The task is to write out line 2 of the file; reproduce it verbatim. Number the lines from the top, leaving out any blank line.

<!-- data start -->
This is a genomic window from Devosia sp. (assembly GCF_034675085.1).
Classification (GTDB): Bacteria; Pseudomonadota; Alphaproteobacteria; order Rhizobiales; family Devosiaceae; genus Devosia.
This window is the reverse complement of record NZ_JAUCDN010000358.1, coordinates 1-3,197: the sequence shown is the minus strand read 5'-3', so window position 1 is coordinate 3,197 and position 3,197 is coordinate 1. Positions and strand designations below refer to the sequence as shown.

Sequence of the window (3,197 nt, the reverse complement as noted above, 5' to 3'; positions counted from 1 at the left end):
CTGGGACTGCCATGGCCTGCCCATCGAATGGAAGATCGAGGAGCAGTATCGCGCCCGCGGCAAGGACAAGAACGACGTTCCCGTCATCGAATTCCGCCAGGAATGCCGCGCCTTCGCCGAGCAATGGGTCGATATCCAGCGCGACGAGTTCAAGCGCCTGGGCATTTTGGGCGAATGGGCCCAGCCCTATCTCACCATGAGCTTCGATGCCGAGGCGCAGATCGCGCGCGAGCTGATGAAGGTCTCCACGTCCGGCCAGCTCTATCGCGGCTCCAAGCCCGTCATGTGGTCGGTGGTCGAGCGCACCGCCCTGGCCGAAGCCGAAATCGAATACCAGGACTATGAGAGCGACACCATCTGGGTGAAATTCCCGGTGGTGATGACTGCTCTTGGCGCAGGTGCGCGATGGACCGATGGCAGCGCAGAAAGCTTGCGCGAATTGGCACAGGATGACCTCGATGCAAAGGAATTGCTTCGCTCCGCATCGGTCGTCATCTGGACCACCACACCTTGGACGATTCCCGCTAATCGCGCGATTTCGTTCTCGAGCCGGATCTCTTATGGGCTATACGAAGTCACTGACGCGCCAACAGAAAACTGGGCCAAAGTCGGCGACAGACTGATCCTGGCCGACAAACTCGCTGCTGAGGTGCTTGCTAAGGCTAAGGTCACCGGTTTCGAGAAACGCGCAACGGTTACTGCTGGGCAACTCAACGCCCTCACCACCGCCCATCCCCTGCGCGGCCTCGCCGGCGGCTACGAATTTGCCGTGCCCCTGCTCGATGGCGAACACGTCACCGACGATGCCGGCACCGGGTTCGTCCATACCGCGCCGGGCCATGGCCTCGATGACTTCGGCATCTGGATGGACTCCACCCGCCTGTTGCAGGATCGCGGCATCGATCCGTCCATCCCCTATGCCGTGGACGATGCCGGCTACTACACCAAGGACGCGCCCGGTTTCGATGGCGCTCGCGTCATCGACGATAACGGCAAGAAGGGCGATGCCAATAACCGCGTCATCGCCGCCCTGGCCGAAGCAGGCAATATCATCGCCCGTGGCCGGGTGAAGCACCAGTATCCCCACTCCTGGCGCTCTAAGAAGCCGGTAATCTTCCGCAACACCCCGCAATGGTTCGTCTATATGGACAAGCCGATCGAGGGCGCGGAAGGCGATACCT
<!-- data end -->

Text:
Classification (GTDB): Bacteria; Pseudomonadota; Alphaproteobacteria; order Rhizobiales; family Devosiaceae; genus Devosia.